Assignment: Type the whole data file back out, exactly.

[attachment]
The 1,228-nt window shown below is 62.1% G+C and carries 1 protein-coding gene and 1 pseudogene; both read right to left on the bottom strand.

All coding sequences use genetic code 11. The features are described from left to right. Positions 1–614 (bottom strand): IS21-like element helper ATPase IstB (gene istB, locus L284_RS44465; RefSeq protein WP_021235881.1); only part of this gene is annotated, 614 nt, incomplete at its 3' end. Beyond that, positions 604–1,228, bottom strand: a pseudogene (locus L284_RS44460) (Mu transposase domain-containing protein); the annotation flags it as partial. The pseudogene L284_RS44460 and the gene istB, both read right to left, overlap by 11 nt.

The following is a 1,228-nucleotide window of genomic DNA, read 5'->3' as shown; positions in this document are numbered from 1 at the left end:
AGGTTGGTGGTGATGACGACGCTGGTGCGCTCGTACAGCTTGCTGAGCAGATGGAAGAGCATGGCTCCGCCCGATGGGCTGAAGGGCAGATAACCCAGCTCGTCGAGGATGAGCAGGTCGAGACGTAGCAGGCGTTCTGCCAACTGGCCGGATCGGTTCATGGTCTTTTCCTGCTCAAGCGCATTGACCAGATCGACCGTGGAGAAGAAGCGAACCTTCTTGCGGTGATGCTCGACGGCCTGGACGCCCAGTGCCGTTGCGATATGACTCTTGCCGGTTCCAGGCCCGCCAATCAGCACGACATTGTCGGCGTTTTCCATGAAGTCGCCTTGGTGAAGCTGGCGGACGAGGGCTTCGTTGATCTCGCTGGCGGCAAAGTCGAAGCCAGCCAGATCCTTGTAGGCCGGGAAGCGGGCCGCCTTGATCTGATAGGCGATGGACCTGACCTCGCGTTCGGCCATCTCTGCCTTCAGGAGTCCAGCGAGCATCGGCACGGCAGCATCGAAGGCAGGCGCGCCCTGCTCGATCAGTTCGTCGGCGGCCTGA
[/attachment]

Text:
The 1,228-nt window shown below is 62.1% G+C and carries 1 protein-coding gene and 1 pseudogene; both read right to left on the bottom strand.

All coding sequences use genetic code 11. The features are described from left to right. Positions 1–614 (bottom strand): IS21-like element helper ATPase IstB (gene istB, locus L284_RS44465; RefSeq protein WP_021235881.1); only part of this gene is annotated, 614 nt, incomplete at its 3' end. Beyond that, positions 604–1,228, bottom strand: a pseudogene (locus L284_RS44460) (Mu transposase domain-containing protein); the annotation flags it as partial. The pseudogene L284_RS44460 and the gene istB, both read right to left, overlap by 11 nt.

The following is a 1,228-nucleotide window of genomic DNA, read 5'->3' as shown; positions in this document are numbered from 1 at the left end:
AGGTTGGTGGTGATGACGACGCTGGTGCGCTCGTACAGCTTGCTGAGCAGATGGAAGAGCATGGCTCCGCCCGATGGGCTGAAGGGCAGATAACCCAGCTCGTCGAGGATGAGCAGGTCGAGACGTAGCAGGCGTTCTGCCAACTGGCCGGATCGGTTCATGGTCTTTTCCTGCTCAAGCGCATTGACCAGATCGACCGTGGAGAAGAAGCGAACCTTCTTGCGGTGATGCTCGACGGCCTGGACGCCCAGTGCCGTTGCGATATGACTCTTGCCGGTTCCAGGCCCGCCAATCAGCACGACATTGTCGGCGTTTTCCATGAAGTCGCCTTGGTGAAGCTGGCGGACGAGGGCTTCGTTGATCTCGCTGGCGGCAAAGTCGAAGCCAGCCAGATCCTTGTAGGCCGGGAAGCGGGCCGCCTTGATCTGATAGGCGATGGACCTGACCTCGCGTTCGGCCATCTCTGCCTTCAGGAGTCCAGCGAGCATCGGCACGGCAGCATCGAAGGCAGGCGCGCCCTGCTCGATCAGTTCGTCGGCGGCCTGA